Injured pets have a difficult time getting adopted. Sadly, that’s a face when it comes to animal shelters.
People want healthy pets, affectionate pets — simple pets. Abused and poorly trained animals have much less of a chance of finding a loving home.
However, it can still take place. And as a story out of Mansfield, Texas, reminds us, sometimes “damaged” animals can make for an amazing match.
When Whiskey the pit bull came to the attention of Dallas-based animal-rescue group Bull-Luv-Able Paws & Chi Wawas Rescue, she was first known as Jessica. The Dallas Morning News says that, at that point, the pooch was in bad shape.
See, the animal had been part of a horrendous dog-fighting ring and had played the worst part that a dog can in those nasty situations. She was a bait dog, thrown into other vicious fighting canines as part of their training.
At some point, her terrible owners must have decided that she’d outlived her usefulness. But before they abandoned her, they shot her and left her for dead.
But while Jessica didn’t die, the gun blast left horrible wounds to her body. “In order to remove the bullets, the surgeon had to remove her leg all the way to the top of her shoulder bone,” Missy Redding, co-founder of Bull Luv Able Paws Rescue, told sources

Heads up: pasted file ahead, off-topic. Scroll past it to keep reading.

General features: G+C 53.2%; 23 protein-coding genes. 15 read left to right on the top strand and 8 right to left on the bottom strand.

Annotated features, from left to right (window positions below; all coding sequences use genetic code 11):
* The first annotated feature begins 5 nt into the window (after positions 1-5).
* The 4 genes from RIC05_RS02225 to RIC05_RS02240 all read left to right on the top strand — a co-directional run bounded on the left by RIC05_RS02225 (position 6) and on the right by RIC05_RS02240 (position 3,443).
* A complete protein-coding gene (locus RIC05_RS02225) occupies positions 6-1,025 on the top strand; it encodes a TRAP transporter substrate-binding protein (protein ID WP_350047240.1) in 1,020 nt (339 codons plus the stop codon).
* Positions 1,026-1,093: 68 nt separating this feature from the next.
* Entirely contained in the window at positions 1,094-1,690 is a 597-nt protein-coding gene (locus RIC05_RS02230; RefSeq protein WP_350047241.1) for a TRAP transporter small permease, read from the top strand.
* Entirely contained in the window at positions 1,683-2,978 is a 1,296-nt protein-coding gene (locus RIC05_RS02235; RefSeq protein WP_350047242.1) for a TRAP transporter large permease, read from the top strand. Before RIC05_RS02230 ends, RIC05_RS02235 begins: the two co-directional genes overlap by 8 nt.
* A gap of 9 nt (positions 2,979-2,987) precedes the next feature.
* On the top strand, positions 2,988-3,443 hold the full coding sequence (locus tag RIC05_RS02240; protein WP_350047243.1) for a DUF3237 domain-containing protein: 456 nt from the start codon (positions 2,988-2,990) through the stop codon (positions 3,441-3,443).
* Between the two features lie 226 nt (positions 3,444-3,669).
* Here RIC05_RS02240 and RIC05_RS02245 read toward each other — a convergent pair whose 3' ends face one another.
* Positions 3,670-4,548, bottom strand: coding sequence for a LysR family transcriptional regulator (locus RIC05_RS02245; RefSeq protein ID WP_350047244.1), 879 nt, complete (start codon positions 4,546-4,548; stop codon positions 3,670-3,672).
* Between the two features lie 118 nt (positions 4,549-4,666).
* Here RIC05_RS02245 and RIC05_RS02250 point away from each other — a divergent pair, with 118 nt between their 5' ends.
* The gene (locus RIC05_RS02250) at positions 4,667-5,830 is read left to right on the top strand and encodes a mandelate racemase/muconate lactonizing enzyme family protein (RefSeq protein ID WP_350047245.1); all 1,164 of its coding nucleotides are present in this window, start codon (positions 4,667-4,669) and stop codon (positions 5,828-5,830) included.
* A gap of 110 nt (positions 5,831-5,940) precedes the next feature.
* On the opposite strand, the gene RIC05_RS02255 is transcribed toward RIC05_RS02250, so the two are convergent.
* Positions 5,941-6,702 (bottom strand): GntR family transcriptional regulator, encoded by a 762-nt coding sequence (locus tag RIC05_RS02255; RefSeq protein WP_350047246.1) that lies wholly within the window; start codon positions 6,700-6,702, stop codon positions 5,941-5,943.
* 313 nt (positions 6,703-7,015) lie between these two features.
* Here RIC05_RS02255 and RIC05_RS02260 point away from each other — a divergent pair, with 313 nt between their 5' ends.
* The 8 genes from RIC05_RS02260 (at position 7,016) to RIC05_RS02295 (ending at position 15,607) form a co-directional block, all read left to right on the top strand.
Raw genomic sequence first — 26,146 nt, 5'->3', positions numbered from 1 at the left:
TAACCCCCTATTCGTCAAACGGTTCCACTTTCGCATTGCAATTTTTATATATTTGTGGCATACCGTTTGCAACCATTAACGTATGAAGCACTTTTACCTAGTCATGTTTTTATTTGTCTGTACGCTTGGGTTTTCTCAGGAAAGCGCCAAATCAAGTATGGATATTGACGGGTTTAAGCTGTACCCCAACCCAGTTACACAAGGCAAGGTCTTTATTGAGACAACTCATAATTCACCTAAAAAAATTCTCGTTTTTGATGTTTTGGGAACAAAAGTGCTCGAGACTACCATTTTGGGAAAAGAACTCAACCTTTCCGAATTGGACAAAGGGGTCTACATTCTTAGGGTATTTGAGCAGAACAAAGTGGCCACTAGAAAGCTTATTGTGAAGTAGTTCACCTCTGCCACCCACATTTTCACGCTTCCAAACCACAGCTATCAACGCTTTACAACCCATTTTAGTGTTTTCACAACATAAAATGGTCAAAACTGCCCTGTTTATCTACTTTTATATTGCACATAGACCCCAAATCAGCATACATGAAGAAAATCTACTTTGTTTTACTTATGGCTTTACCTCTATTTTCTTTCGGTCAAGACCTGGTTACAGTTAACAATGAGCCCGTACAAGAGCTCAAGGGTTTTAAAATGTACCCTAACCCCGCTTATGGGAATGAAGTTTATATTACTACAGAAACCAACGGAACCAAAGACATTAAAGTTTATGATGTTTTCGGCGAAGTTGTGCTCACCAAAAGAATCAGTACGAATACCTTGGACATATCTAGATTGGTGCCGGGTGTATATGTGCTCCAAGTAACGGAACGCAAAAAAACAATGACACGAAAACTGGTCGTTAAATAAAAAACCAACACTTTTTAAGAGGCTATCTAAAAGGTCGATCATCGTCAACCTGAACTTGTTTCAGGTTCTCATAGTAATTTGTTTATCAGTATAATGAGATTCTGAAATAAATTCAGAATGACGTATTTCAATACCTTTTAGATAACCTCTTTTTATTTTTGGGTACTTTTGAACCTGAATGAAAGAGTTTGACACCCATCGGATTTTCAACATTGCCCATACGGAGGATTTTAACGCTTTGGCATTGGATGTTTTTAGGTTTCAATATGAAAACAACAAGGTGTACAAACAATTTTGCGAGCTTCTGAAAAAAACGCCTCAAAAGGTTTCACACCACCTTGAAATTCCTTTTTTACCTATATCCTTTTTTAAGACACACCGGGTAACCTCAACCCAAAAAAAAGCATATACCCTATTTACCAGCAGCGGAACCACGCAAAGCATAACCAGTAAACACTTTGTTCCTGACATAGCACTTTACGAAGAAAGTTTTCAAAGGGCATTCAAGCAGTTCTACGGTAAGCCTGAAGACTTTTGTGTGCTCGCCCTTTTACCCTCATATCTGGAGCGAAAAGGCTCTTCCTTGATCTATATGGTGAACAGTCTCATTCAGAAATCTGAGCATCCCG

Jessica eventually found her way into a foster home. Kristen Flora spent five months re-socializing the pup as she recovered from her injuries.
“Watching her overcome so many obstacles was a joy,” Flora said. “It’s inspirational to watch a dog with three limbs and a history of sadness love and just be without question or sadness or any of the things we experience as humans.”
Still, the future appeared bleak for the doggo. Few people desire an animal that has her kind of background.
Redding explained, “The chances of a tri-pawed, bait-dog pit bull being adopted was about one out of 100,000. We were not confident of her ever being adopted.”
Yet Jessica, who would be given the new name Whiskey, did find a home — and perhaps the best one she could’ve ever asked for. A man named Jeff Meyer adopted her.
Meyer could relate with the dog’s plight: He had been born without part of his left arm.
He said, “As a child, and sometimes even as an adult, I was — am — looked at differently by people. Often they will ignore me out of fear of the unknown.”
“I know from experience how others will view her and knew that she needed her shot at happiness. Lucky for me, it’s just that.”
“She has brought a ton of happiness into our home.” And I’m sure you have brought her much joy as well, Jeff.